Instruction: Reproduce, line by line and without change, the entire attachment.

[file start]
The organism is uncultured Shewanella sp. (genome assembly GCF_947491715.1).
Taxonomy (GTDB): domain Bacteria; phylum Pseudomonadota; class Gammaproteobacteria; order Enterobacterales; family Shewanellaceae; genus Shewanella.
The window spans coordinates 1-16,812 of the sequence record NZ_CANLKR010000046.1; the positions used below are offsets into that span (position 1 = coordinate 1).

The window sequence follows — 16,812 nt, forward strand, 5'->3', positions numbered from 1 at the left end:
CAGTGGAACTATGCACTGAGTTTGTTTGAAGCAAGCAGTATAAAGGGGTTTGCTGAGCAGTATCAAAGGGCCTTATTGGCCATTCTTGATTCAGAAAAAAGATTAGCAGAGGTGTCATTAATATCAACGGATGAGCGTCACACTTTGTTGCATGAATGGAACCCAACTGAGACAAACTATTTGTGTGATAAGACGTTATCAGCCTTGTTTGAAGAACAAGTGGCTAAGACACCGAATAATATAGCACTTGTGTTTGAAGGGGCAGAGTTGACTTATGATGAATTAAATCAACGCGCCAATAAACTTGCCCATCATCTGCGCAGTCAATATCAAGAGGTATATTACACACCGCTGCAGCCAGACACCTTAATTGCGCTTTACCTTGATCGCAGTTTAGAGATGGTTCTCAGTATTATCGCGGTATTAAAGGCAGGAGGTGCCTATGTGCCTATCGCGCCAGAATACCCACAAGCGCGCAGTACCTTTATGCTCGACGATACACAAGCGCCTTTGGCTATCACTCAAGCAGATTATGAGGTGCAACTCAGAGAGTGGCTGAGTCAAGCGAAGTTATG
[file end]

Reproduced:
The organism is uncultured Shewanella sp. (genome assembly GCF_947491715.1).
Taxonomy (GTDB): domain Bacteria; phylum Pseudomonadota; class Gammaproteobacteria; order Enterobacterales; family Shewanellaceae; genus Shewanella.
The window spans coordinates 1-16,812 of the sequence record NZ_CANLKR010000046.1; the positions used below are offsets into that span (position 1 = coordinate 1).

The window sequence follows — 16,812 nt, forward strand, 5'->3', positions numbered from 1 at the left end:
CAGTGGAACTATGCACTGAGTTTGTTTGAAGCAAGCAGTATAAAGGGGTTTGCTGAGCAGTATCAAAGGGCCTTATTGGCCATTCTTGATTCAGAAAAAAGATTAGCAGAGGTGTCATTAATATCAACGGATGAGCGTCACACTTTGTTGCATGAATGGAACCCAACTGAGACAAACTATTTGTGTGATAAGACGTTATCAGCCTTGTTTGAAGAACAAGTGGCTAAGACACCGAATAATATAGCACTTGTGTTTGAAGGGGCAGAGTTGACTTATGATGAATTAAATCAACGCGCCAATAAACTTGCCCATCATCTGCGCAGTCAATATCAAGAGGTATATTACACACCGCTGCAGCCAGACACCTTAATTGCGCTTTACCTTGATCGCAGTTTAGAGATGGTTCTCAGTATTATCGCGGTATTAAAGGCAGGAGGTGCCTATGTGCCTATCGCGCCAGAATACCCACAAGCGCGCAGTACCTTTATGCTCGACGATACACAAGCGCCTTTGGCTATCACTCAAGCAGATTATGAGGTGCAACTCAGAGAGTGGCTGAGTCAAGCGAAGTTATG